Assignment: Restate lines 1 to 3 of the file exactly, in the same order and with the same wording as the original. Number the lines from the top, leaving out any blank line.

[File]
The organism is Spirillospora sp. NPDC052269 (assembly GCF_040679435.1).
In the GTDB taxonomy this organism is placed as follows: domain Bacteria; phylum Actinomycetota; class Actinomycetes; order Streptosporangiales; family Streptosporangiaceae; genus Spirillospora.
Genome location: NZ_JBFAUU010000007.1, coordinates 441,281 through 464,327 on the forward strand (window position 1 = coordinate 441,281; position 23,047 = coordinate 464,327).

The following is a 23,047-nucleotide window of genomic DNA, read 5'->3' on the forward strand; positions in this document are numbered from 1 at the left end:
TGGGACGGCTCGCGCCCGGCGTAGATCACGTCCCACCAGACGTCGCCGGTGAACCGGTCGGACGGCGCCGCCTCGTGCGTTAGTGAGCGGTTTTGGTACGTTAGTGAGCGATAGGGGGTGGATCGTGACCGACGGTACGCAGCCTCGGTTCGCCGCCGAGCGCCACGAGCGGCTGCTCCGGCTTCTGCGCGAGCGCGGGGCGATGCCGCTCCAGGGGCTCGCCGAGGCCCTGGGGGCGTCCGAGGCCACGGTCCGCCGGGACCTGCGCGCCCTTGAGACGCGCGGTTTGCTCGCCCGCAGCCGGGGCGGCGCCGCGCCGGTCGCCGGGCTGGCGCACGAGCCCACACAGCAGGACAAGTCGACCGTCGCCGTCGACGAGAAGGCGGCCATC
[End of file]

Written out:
The organism is Spirillospora sp. NPDC052269 (assembly GCF_040679435.1).
In the GTDB taxonomy this organism is placed as follows: domain Bacteria; phylum Actinomycetota; class Actinomycetes; order Streptosporangiales; family Streptosporangiaceae; genus Spirillospora.
Genome location: NZ_JBFAUU010000007.1, coordinates 441,281 through 464,327 on the forward strand (window position 1 = coordinate 441,281; position 23,047 = coordinate 464,327).